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"Yes?" said the girl. Chuck opened the door and stuck his head in. She was lying on the bed, her nose stuck in a book.

"What are reading?" asked Chuck, his parental curiosity getting the better of him. Charlie tossed him the paperback. "A touchy-feely book?" asked Chuck. "I didn't know you liked those kind of stories," he observed, throwing the volume back to his daughter.

"It's a girl thing, Daddy," replied Charlie, returning her attention to the book.

"Pumpkin," Chuck interrupted, "could you come to the living room? There's someone here to see you. It's very important," he added. The whole thing seemed suspicious to Charlie. She didn't know anyone in Twin Yucca yet-- not well enough for them to stop by just to see her.

"Reinforcement?" she guessed.

"Please, Charlie. For me?" pleaded Chuck. With a groan, Charlie tossed aside the paperback and followed her father into the living room, expecting to find a minister or preacher.

"The plumber?" asked Charlie, looking at her father, incredulously. "HE is your reinforcement?"

"Give him a chance, Pumpkin," whispered Chuck, pushing her forward. "Charlie, I think you remember Mr. Clark."

"Oh!" exclaimed Adam, "no one has addressed me as 'Mr. Clark' in years. Everyone just calls me Adam." Chuck sat Charlie down on the couch and stood beside the plumber-- both men staring at her. Adam shifted uncomfortably in his seat.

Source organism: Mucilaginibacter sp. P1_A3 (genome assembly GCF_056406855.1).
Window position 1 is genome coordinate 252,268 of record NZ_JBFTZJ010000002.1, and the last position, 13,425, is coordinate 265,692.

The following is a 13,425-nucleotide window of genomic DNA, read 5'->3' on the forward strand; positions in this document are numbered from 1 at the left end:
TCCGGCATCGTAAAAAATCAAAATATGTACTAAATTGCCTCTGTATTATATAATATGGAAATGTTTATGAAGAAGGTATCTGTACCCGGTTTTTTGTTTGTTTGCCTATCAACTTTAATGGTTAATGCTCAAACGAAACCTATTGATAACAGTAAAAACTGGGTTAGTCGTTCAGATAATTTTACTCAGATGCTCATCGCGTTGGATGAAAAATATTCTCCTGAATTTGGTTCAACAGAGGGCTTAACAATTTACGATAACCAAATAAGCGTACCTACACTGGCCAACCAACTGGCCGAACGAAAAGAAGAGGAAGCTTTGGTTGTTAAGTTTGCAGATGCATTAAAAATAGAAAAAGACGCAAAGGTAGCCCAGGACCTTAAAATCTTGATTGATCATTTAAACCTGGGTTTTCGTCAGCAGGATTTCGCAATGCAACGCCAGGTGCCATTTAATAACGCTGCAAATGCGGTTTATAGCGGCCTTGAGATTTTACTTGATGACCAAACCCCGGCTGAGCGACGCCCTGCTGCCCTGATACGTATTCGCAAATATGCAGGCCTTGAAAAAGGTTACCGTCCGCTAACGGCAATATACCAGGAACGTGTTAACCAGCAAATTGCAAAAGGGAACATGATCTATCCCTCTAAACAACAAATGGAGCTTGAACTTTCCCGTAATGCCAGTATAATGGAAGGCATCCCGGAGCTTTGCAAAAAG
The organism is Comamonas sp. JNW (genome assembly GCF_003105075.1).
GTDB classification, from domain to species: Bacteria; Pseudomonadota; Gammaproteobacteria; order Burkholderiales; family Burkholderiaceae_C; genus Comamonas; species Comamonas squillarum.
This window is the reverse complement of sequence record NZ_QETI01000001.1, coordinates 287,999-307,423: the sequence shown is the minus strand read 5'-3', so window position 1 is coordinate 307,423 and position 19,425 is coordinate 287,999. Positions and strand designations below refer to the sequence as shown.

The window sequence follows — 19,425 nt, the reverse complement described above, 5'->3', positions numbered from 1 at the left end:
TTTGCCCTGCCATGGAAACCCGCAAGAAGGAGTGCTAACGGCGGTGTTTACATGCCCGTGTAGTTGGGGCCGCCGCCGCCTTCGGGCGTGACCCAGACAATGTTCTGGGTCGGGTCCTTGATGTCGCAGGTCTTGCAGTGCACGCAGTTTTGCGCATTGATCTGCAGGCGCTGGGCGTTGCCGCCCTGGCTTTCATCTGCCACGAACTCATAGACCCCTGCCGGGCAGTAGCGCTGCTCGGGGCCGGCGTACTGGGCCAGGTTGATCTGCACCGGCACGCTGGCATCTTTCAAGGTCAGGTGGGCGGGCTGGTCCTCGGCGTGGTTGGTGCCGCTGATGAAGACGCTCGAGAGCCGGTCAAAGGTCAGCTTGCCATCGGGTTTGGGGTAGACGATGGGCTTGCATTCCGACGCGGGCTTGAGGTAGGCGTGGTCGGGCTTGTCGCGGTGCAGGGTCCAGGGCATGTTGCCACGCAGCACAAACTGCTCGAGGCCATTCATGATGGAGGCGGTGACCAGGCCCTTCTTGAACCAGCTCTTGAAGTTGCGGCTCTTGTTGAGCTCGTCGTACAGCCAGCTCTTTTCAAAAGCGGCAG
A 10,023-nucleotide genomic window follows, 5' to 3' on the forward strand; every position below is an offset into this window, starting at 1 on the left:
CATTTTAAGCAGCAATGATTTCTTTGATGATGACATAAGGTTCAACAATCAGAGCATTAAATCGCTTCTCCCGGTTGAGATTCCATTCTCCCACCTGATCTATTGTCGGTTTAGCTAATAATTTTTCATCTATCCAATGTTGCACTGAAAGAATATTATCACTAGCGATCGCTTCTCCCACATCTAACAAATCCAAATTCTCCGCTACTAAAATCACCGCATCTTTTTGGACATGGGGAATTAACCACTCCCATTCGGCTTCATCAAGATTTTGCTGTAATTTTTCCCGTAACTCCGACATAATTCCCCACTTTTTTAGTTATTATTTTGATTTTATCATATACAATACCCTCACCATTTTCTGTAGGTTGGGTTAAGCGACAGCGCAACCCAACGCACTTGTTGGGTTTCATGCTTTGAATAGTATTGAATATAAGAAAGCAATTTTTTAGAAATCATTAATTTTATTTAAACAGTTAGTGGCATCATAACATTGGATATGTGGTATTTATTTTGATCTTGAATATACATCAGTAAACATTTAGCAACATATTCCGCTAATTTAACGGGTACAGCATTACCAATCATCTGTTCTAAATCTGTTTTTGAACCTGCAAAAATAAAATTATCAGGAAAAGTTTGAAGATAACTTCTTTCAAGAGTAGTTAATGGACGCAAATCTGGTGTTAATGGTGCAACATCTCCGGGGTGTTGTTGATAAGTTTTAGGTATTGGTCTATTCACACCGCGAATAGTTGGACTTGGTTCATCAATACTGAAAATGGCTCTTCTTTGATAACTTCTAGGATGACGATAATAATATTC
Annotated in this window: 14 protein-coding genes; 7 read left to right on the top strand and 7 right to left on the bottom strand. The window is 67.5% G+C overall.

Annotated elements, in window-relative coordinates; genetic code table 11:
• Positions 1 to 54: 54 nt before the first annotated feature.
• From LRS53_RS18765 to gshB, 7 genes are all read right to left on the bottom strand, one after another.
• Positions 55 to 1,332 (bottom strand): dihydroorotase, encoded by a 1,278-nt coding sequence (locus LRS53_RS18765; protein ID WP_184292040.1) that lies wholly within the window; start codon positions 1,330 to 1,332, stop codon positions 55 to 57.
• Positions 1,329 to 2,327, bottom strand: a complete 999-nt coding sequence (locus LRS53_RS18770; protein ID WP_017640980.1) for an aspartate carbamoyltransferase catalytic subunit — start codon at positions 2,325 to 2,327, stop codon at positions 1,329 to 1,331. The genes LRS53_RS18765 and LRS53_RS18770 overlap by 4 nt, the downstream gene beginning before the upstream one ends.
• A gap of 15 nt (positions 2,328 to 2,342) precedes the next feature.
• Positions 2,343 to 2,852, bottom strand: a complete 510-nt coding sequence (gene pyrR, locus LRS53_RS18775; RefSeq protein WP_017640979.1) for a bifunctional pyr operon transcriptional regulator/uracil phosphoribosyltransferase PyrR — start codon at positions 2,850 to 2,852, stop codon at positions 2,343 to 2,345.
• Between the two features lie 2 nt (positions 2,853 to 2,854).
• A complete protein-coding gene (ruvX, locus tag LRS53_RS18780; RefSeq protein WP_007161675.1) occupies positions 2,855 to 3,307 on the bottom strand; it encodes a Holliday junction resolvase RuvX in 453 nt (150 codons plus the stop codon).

"So, how's business?" asked Charlie, addressing Adam.

"He's not here to talk about business, Pumpkin," said Chuck. "He's here to talk about your soul."

"So, Adam," Charlie boldly started the conversation, determined to show her visitor that she was not going to let him influence her in any way, "when you don't succeed, should I expect a visit from the grocer next?"

Chuck was about to answer in behalf of the friend who had walked away from his business in the middle of a weekday, when Adam took him aside. Charlie watched as Adam whispered something to her father. Then Chuck nodded, and mumbled, "Maybe you're right." After glancing back at his daughter, he retired to his room.

"I think it would be best if we had this talk without Chuck," explained Adam, hoping to lessen Charlie's antagonism by the departure of her father. "Chuck asked me to come and talk to you. He thought I might be able to better explain his feelings concerning the salvation of your soul."

"Excuse me if I'm rude," replied Charlie, "but, I don't see how this is any of your business." Adam looked at her thoughtfully.

"In a way, this is my business," he replied. "Your father is a dear friend of mine. Even though he's facing this terrible disease, his greatest concern is that you won't come to Christ before...," Adam abruptly stopped short. He was going to say, "before his mind leaves him," but he didn't have the heart to finish the thought out loud.

"You came here to talk about my soul. So talk," said Charlie, wishing to lead the subject away from her father's future.

"God cares what happens to your soul, Charlie. The Bible says, 'For God so loved the world, that He gave His only begotten Son, that whosoever believeth in Him should not perish, but have everlasting life.'

All this concern over your soul is not unfounded, for God has said in His Holy Word, 'He that believeth on the Son [Jesus] hath everlasting life: and he that believeth not the Son shall not see life; but the wrath of God abideth on him.'

The only hope any of us have is to repent of our sins and let Jesus reign in our hearts." Adam paused to see if she had any response. "The Bible also says, 'I [Jesus] am The Way, The Truth, and The Life: no man cometh unto the Father, but by Me.'"

Charlie made no response. "If there's something you want to ask or say, please go ahead. I'm here to help, not hinder," he informed her.

"Acta est fabula," she replied, carelessly. Charlie wanted to prove that she was smarter than he. It was her way of getting in the last word.
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